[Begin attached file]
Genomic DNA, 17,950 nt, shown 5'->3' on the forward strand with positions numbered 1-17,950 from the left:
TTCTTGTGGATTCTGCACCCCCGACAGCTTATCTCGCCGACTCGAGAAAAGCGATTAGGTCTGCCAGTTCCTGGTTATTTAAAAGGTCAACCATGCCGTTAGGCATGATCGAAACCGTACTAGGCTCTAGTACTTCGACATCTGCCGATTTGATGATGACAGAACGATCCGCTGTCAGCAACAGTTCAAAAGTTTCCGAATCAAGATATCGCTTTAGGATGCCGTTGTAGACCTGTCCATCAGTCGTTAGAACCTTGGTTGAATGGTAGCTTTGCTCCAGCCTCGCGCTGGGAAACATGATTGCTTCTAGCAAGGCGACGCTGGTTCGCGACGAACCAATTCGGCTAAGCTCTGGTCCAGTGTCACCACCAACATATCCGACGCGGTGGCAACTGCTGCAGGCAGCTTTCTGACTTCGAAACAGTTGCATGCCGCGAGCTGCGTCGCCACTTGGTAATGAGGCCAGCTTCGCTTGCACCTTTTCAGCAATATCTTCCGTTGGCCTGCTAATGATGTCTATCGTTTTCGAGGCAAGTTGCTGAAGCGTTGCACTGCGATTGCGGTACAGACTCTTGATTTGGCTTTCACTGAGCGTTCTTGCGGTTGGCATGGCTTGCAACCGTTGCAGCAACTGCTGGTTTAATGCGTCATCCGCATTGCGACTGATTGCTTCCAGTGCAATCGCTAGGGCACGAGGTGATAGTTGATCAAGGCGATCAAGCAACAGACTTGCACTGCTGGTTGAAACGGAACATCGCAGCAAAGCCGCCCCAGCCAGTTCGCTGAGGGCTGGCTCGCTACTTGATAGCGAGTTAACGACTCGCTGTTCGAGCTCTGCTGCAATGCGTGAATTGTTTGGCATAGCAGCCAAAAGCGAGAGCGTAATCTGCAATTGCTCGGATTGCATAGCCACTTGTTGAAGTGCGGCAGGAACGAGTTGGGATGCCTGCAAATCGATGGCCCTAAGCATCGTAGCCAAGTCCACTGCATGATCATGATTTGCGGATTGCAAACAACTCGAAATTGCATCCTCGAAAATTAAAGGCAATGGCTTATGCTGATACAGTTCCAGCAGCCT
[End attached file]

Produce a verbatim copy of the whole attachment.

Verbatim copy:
Genomic DNA, 17,950 nt, shown 5'->3' on the forward strand with positions numbered 1-17,950 from the left:
TTCTTGTGGATTCTGCACCCCCGACAGCTTATCTCGCCGACTCGAGAAAAGCGATTAGGTCTGCCAGTTCCTGGTTATTTAAAAGGTCAACCATGCCGTTAGGCATGATCGAAACCGTACTAGGCTCTAGTACTTCGACATCTGCCGATTTGATGATGACAGAACGATCCGCTGTCAGCAACAGTTCAAAAGTTTCCGAATCAAGATATCGCTTTAGGATGCCGTTGTAGACCTGTCCATCAGTCGTTAGAACCTTGGTTGAATGGTAGCTTTGCTCCAGCCTCGCGCTGGGAAACATGATTGCTTCTAGCAAGGCGACGCTGGTTCGCGACGAACCAATTCGGCTAAGCTCTGGTCCAGTGTCACCACCAACATATCCGACGCGGTGGCAACTGCTGCAGGCAGCTTTCTGACTTCGAAACAGTTGCATGCCGCGAGCTGCGTCGCCACTTGGTAATGAGGCCAGCTTCGCTTGCACCTTTTCAGCAATATCTTCCGTTGGCCTGCTAATGATGTCTATCGTTTTCGAGGCAAGTTGCTGAAGCGTTGCACTGCGATTGCGGTACAGACTCTTGATTTGGCTTTCACTGAGCGTTCTTGCGGTTGGCATGGCTTGCAACCGTTGCAGCAACTGCTGGTTTAATGCGTCATCCGCATTGCGACTGATTGCTTCCAGTGCAATCGCTAGGGCACGAGGTGATAGTTGATCAAGGCGATCAAGCAACAGACTTGCACTGCTGGTTGAAACGGAACATCGCAGCAAAGCCGCCCCAGCCAGTTCGCTGAGGGCTGGCTCGCTACTTGATAGCGAGTTAACGACTCGCTGTTCGAGCTCTGCTGCAATGCGTGAATTGTTTGGCATAGCAGCCAAAAGCGAGAGCGTAATCTGCAATTGCTCGGATTGCATAGCCACTTGTTGAAGTGCGGCAGGAACGAGTTGGGATGCCTGCAAATCGATGGCCCTAAGCATCGTAGCCAAGTCCACTGCATGATCATGATTTGCGGATTGCAAACAACTCGAAATTGCATCCTCGAAAATTAAAGGCAATGGCTTATGCTGATACAGTTCCAGCAGCCT